Women face pensions crisis as inflation soars

Pensions and retirement
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Are you facing a gender pension gap? Find out how to boost your chances of a secure financial future with these four top tips

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21 September 2022 | 3 minute read

Women could be heading for an even worse retirement crisis than men, with women more likely to underestimate how much they need to save into their pension and fewer women investing despite rising inflation.

 
 
     
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These are some of the findings of our Relationship with Money report, based on a Censuswide survey of 2,000 adults earning over £50,000 a year.

On average, female respondents think they’ll need £472,000 to fund a comfortable retirement – that’s £77,000 less than their male peers. Whilst this sounds like a sizeable pot, worryingly, our analysis suggests someone with a pot of this size could risk a retirement income shortfall or be forced to work for several years longer than anticipated.

How much I think I’ll need for a comfortable retirement

Source: RBC Brewin Dolphin, ‘Understanding our Relationship with Money’

Despite these lower expectations, just 37% of women are confident they’ll save enough for retirement, versus 57% of men. Even then, when we asked what they’d do with an extra £100 per month, only 31% of women would save it into a pension, compared with 41% of men.

Yes, I expect to save enough for a comfortable retirement

Source: RBC Brewin Dolphin, ‘Understanding our Relationship with Money’

Mind the gender pension gap

This lack of understanding around saving for retirement suggests the ‘gender pension gap’ is unlikely to narrow any time soon.

The gender pension gap stems from the fact that women tend to earn less than men1 and are more likely to take career breaks to look after children. On average, women’s pension pots at age 65 are only one-third of men’s at the same age2.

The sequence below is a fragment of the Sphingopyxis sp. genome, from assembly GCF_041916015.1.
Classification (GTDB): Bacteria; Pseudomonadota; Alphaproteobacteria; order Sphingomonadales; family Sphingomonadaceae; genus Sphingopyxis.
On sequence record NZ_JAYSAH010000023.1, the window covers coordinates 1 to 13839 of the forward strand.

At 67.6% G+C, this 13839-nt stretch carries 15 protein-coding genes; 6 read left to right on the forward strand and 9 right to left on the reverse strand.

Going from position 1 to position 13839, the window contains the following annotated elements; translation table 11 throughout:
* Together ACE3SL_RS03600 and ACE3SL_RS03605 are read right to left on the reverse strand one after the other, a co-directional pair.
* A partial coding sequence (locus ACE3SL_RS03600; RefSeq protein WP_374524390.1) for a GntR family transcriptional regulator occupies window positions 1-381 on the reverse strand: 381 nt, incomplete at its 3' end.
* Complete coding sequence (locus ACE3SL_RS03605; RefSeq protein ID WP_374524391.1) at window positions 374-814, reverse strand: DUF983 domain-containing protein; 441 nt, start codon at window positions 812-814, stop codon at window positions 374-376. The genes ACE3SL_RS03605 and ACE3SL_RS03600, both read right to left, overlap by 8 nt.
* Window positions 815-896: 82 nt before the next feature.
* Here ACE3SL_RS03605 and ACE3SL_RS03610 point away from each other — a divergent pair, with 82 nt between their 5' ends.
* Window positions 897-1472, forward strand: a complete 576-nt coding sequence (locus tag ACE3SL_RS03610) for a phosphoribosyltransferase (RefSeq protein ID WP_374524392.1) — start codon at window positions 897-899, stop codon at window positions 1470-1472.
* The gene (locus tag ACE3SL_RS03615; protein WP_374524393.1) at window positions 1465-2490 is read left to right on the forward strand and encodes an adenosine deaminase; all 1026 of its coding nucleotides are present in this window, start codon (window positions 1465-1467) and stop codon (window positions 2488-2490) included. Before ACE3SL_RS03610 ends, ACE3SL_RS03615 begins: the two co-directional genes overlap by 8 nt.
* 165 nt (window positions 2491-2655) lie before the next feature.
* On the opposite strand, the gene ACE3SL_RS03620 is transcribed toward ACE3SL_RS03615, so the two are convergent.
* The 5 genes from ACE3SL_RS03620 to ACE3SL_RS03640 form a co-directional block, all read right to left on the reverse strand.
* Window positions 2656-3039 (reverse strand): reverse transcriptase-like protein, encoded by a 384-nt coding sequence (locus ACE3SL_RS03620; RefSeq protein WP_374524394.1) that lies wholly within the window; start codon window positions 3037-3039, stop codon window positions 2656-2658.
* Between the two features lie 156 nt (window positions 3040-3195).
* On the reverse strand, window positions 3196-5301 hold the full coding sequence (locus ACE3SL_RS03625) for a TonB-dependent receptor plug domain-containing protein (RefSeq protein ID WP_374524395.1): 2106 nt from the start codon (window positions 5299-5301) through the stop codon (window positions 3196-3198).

It is clear that women need to take action now if they are to enjoy the same standard of living as men in their later years.

Inflation eroding savings

Having a robust financial plan is especially important in a time of rising inflation, when excess savings could be losing value in real terms.

Yet our report found only 43% of female respondents invest, despite history showing that investing tends to offer better returns than cash over the long term. Among male respondents, the figure was much higher at 66%.

Yes, I invest (not including my pension)

Source: RBC Brewin Dolphin, ‘Understanding our Relationship with Money’

When we asked why they don’t invest, the most common answer among women was “lack of understanding”, cited by 40% of female respondents versus 23% of males.

This lack of understanding was evident elsewhere in the survey, with fewer women (29%) than men (39%) confident about money generally, and claiming lower understanding around investment terms like risk, diversification and compounding.

Advice especially valuable for women

Encouragingly, the report found that among the respondents who took advice, their confidence around investing and feeling prepared for the future improved – and this was particularly the case for women. For example, when we asked what they valued most about their adviser’s service, the most common answer among men was “growing my money”, cited by 27% of men versus 17% of women. In contrast, the most common answer among women was “sense of understanding”, cited by 23% of women versus 14% of men.